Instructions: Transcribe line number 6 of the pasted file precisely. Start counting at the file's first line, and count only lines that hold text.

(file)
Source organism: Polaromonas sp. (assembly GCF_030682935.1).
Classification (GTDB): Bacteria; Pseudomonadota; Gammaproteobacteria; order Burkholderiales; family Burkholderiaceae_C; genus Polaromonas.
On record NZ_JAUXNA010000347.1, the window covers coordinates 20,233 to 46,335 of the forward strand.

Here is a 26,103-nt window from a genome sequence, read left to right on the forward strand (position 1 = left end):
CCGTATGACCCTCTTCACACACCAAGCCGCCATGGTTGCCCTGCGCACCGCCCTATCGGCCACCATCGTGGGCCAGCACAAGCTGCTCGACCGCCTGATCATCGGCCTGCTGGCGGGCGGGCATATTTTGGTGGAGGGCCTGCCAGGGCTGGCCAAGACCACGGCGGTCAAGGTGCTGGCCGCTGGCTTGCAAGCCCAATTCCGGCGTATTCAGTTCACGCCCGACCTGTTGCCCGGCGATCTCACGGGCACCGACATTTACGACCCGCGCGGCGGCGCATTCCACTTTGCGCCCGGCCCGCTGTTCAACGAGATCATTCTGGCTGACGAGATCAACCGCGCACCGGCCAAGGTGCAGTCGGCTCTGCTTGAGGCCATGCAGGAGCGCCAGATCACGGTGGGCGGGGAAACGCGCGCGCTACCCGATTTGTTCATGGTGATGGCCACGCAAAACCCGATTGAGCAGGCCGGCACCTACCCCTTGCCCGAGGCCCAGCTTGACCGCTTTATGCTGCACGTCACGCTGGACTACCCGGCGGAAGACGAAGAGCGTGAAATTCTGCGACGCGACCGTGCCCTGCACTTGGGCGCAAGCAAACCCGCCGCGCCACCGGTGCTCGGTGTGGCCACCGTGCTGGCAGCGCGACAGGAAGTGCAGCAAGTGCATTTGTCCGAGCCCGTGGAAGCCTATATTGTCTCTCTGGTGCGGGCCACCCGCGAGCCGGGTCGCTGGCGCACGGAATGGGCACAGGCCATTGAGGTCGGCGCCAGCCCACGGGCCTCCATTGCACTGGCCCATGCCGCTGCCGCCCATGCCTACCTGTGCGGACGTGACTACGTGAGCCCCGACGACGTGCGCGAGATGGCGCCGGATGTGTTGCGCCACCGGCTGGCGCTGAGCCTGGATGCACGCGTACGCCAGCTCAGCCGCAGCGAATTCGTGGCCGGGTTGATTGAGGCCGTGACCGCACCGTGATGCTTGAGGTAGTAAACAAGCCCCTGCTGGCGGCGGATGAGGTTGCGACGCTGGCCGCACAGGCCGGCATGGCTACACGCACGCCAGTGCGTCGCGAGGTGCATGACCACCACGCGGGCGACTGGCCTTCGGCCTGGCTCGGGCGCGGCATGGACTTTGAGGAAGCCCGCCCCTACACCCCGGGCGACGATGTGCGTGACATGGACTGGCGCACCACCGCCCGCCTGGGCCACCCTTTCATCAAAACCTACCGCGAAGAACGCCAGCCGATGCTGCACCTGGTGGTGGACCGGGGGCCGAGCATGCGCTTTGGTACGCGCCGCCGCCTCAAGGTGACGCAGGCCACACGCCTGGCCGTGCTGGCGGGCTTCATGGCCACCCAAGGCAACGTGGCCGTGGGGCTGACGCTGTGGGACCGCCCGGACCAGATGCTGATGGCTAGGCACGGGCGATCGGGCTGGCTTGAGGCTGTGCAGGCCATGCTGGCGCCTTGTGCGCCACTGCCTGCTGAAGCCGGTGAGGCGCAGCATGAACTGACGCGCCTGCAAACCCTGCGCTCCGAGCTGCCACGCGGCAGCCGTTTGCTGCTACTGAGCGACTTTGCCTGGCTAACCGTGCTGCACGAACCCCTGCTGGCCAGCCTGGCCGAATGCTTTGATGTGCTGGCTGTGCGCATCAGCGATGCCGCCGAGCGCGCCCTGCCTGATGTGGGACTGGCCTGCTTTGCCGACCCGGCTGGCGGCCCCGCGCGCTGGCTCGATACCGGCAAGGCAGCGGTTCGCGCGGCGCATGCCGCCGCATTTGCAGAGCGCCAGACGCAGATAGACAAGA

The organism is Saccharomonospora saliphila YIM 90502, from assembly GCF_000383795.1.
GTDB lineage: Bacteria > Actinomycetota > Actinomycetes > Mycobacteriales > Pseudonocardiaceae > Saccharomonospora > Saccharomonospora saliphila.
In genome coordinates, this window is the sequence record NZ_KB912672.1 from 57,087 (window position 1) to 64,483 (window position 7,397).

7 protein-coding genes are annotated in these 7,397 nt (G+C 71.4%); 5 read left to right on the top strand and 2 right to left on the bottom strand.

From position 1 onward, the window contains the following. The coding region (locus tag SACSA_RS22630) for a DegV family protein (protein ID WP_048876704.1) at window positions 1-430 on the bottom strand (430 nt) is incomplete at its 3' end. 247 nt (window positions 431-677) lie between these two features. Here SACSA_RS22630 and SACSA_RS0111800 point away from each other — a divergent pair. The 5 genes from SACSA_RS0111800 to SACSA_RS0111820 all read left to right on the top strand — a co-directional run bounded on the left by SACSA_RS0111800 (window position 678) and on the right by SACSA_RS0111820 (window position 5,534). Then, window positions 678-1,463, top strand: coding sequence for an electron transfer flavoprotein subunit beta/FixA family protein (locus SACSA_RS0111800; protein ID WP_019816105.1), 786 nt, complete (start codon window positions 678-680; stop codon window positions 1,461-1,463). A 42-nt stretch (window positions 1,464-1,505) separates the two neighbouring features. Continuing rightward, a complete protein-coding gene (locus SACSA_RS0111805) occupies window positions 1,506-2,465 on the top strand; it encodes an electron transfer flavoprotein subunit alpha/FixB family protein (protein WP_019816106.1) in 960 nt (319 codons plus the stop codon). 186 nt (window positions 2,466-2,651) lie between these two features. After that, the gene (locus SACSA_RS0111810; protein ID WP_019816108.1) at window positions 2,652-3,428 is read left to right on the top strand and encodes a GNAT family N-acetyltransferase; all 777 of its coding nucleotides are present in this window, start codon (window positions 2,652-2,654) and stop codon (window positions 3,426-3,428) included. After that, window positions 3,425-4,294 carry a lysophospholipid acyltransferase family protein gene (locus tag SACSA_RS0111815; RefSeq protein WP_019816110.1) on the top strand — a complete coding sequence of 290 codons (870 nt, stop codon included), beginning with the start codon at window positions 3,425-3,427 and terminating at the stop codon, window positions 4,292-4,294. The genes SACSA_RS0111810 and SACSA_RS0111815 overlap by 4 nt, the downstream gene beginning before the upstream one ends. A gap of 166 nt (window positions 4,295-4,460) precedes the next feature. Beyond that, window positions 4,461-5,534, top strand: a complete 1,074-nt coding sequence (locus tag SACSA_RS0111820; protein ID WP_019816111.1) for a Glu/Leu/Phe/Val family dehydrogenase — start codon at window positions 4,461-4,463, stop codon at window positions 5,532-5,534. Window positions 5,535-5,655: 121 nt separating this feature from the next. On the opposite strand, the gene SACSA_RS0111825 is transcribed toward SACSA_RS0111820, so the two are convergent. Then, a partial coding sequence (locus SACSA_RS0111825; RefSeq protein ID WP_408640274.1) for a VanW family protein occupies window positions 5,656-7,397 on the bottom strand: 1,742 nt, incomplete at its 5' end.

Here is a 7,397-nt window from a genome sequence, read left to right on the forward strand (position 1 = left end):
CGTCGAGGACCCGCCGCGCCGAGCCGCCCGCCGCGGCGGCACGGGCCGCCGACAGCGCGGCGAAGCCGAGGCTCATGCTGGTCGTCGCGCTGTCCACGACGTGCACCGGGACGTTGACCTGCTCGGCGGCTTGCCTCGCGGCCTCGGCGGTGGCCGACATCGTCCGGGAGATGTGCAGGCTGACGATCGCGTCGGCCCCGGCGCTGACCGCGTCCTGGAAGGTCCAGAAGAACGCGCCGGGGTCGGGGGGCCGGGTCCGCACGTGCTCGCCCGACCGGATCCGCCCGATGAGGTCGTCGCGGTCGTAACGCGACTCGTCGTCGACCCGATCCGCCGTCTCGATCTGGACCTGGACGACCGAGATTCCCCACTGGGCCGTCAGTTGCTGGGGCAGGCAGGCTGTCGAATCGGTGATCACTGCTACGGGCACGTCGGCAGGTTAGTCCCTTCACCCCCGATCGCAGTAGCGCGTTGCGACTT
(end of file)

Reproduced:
The organism is Saccharomonospora saliphila YIM 90502, from assembly GCF_000383795.1.